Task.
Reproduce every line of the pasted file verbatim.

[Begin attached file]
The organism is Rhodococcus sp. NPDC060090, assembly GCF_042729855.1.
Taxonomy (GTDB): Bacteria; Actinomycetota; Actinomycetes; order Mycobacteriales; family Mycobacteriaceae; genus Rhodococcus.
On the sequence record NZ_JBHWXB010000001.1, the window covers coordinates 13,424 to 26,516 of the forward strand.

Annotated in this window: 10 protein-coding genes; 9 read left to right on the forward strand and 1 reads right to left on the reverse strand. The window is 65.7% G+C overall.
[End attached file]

The organism is Rhodococcus sp. NPDC060090, assembly GCF_042729855.1.
Taxonomy (GTDB): Bacteria; Actinomycetota; Actinomycetes; order Mycobacteriales; family Mycobacteriaceae; genus Rhodococcus.
On the sequence record NZ_JBHWXB010000001.1, the window covers coordinates 13,424 to 26,516 of the forward strand.

Annotated in this window: 10 protein-coding genes; 9 read left to right on the forward strand and 1 reads right to left on the reverse strand. The window is 65.7% G+C overall.